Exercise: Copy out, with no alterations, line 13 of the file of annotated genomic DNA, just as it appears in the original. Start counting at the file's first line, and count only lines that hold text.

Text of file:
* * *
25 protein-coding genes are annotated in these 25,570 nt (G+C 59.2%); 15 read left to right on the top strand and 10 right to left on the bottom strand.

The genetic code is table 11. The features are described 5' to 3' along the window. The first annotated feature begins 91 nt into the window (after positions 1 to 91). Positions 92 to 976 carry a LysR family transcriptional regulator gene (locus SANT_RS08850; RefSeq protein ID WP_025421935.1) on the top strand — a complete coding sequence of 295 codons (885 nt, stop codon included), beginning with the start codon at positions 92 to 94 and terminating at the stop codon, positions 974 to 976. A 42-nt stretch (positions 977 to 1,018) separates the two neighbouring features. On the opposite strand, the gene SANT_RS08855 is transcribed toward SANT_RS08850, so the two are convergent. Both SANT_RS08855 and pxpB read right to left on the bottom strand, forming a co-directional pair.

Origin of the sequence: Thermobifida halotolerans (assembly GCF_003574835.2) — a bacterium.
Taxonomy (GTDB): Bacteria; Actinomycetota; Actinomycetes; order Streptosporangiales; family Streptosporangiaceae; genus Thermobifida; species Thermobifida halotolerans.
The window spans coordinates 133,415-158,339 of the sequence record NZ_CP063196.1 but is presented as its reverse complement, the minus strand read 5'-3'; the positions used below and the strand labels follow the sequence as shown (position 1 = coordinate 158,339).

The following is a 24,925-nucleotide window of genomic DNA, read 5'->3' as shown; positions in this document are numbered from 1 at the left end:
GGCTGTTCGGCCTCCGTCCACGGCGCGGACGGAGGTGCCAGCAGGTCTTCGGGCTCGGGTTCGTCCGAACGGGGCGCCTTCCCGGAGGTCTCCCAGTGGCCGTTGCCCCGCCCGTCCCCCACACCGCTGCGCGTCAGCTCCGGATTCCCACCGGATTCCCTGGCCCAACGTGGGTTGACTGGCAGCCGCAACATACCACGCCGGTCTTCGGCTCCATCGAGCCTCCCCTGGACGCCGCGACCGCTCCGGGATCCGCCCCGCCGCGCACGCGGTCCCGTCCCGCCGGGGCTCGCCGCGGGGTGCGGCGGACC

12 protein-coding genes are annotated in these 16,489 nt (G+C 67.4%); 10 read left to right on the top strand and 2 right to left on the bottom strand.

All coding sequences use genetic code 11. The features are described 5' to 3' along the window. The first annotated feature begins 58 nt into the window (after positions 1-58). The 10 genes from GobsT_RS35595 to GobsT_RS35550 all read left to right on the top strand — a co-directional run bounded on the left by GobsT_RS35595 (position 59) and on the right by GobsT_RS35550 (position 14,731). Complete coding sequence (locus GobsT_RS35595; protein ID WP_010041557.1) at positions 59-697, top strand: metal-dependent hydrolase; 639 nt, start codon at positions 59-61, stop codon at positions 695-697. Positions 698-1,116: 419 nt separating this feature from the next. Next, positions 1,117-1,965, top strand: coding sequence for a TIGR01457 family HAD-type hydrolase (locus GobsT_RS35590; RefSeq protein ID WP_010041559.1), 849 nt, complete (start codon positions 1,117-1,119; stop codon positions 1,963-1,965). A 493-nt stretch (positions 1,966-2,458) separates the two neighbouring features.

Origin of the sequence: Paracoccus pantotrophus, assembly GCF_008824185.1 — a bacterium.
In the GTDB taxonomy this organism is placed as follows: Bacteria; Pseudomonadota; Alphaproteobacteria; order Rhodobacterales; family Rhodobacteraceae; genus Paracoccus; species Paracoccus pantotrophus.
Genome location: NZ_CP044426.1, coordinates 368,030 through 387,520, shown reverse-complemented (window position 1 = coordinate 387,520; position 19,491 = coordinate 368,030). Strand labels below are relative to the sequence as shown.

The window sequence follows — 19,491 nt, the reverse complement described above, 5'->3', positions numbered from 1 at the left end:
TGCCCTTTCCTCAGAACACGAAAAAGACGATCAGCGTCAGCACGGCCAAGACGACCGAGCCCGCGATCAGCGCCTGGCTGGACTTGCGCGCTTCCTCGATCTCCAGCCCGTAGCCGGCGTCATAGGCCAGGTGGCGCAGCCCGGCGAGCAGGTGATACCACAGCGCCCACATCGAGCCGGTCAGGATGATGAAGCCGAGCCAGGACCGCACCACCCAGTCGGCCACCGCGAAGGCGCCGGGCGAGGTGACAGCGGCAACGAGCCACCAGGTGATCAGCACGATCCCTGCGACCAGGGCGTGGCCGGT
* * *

The window sequence follows — 19,491 nt, the reverse complement described above, 5'->3', positions numbered from 1 at the left end: